The broad objective of this project is to apply a technique developed in our lab termed metabolic oligosaccharide engineering to in vivo imaging of global changes in the glycome associated with embryonic development and cancer. The glycome is the totality of glycans that cells produce under specified conditions of time, space and environment. Changes in the glycome's composition and distribution are associated with embryogenesis and cancer progression. We seek to develop chemical tools for imaging the dynamic cell-surface glycome in living organisms. We plan to pursue five specific aims that further expand the scope of the glycan imaging technology and apply our methods to new avenues of biological investigation.
Aim 1 builds directly from our ongoing work in zebrafish imaging, with a shift in focus to disease models in this organism.
Aim 2 seeks to expand the glycan imaging technique to bacterial systems, with an eye for monitoring changes in outer membrane glycolipids and capsular polysaccharides that might correlate with pathogenesis.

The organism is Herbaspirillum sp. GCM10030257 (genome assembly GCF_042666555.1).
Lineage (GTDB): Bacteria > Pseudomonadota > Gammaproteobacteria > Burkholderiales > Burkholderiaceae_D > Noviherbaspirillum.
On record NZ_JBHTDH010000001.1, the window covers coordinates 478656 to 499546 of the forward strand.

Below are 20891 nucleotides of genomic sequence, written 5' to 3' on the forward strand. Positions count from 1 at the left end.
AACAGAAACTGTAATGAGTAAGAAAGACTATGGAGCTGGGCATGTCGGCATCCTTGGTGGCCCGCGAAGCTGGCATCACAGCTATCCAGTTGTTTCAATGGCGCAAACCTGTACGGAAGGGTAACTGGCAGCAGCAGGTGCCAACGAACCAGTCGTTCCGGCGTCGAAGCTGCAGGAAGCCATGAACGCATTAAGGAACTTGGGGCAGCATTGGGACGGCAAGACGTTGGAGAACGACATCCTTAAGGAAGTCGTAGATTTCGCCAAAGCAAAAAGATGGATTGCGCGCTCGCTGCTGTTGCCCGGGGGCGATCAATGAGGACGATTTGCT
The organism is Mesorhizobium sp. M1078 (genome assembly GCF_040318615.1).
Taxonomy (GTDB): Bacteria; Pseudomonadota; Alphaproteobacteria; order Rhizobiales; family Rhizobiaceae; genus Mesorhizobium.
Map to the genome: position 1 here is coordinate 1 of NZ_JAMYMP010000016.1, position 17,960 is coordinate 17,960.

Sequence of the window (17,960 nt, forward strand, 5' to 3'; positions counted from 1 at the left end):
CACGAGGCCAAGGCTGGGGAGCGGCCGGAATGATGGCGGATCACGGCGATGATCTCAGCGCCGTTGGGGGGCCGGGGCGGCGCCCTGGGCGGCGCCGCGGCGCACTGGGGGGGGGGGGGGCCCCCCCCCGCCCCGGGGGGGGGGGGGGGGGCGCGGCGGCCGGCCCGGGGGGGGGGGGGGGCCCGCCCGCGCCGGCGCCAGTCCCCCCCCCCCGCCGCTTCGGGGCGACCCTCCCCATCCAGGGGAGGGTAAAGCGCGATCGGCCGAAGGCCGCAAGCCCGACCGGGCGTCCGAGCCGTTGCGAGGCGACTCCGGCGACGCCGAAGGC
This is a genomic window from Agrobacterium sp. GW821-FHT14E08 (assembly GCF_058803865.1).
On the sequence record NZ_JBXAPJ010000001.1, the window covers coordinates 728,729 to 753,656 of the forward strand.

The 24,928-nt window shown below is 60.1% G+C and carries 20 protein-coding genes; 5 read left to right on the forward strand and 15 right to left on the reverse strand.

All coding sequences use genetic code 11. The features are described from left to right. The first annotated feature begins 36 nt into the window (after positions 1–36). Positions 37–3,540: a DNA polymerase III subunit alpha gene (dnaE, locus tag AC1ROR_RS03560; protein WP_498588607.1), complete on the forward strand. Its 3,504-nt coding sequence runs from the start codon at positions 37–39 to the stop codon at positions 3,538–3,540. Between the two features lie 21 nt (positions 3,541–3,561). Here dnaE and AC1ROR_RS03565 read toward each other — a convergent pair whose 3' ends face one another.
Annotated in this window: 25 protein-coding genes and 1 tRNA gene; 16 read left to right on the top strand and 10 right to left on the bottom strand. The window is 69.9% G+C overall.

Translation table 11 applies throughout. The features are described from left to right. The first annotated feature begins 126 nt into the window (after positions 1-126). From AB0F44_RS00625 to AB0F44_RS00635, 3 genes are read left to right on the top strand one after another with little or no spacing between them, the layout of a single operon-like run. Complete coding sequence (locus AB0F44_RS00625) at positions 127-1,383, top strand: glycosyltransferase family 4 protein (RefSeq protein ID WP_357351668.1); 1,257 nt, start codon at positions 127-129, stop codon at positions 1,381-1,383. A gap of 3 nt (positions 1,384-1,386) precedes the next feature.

Aim 3 focuses on the , development of probes for imaging glycans in mouse tumor models, building from our earlier work in this model organism.
Aim 4 seeks to build the bioorthogonal reaction compendium with second-generation quadricyclane ligation chemistries as well as new reactions based on phosphinoboranes.

Public Health Relevance

The goal of this project is to develop tools from the field of chemistry that can help researchers and. physicians monitor the changes in cell-surface glycans inside the body using imaging techniques. These chemical tools could be useful for cancer detection and diagnosis.

National Institute of Health (NIH)
National Institute of General Medical Sciences (NIGMS)
Method to Extend Research in Time (MERIT) Award (R37)
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Marino, Pamela
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Stanford University
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